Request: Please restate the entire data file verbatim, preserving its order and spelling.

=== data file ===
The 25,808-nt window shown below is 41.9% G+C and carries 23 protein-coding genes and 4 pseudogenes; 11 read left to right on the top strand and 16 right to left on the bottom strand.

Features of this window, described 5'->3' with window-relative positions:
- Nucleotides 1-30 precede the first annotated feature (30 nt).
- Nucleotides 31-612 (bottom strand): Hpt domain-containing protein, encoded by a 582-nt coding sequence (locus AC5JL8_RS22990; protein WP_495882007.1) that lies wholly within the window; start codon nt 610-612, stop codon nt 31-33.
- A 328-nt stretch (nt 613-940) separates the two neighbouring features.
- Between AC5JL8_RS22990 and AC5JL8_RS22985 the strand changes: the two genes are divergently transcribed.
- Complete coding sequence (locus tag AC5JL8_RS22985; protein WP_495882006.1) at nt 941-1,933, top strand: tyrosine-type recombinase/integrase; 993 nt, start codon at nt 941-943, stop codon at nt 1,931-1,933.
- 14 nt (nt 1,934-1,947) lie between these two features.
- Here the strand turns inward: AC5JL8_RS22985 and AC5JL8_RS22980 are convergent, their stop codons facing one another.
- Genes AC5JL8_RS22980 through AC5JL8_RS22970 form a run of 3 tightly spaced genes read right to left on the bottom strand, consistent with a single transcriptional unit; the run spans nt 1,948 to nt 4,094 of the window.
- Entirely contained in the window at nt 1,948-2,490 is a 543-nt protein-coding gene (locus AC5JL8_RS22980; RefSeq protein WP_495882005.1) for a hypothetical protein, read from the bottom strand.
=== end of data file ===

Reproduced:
The 25,808-nt window shown below is 41.9% G+C and carries 23 protein-coding genes and 4 pseudogenes; 11 read left to right on the top strand and 16 right to left on the bottom strand.

Features of this window, described 5'->3' with window-relative positions:
- Nucleotides 1-30 precede the first annotated feature (30 nt).
- Nucleotides 31-612 (bottom strand): Hpt domain-containing protein, encoded by a 582-nt coding sequence (locus AC5JL8_RS22990; protein WP_495882007.1) that lies wholly within the window; start codon nt 610-612, stop codon nt 31-33.
- A 328-nt stretch (nt 613-940) separates the two neighbouring features.
- Between AC5JL8_RS22990 and AC5JL8_RS22985 the strand changes: the two genes are divergently transcribed.
- Complete coding sequence (locus tag AC5JL8_RS22985; protein WP_495882006.1) at nt 941-1,933, top strand: tyrosine-type recombinase/integrase; 993 nt, start codon at nt 941-943, stop codon at nt 1,931-1,933.
- 14 nt (nt 1,934-1,947) lie between these two features.
- Here the strand turns inward: AC5JL8_RS22985 and AC5JL8_RS22980 are convergent, their stop codons facing one another.
- Genes AC5JL8_RS22980 through AC5JL8_RS22970 form a run of 3 tightly spaced genes read right to left on the bottom strand, consistent with a single transcriptional unit; the run spans nt 1,948 to nt 4,094 of the window.
- Entirely contained in the window at nt 1,948-2,490 is a 543-nt protein-coding gene (locus AC5JL8_RS22980; RefSeq protein WP_495882005.1) for a hypothetical protein, read from the bottom strand.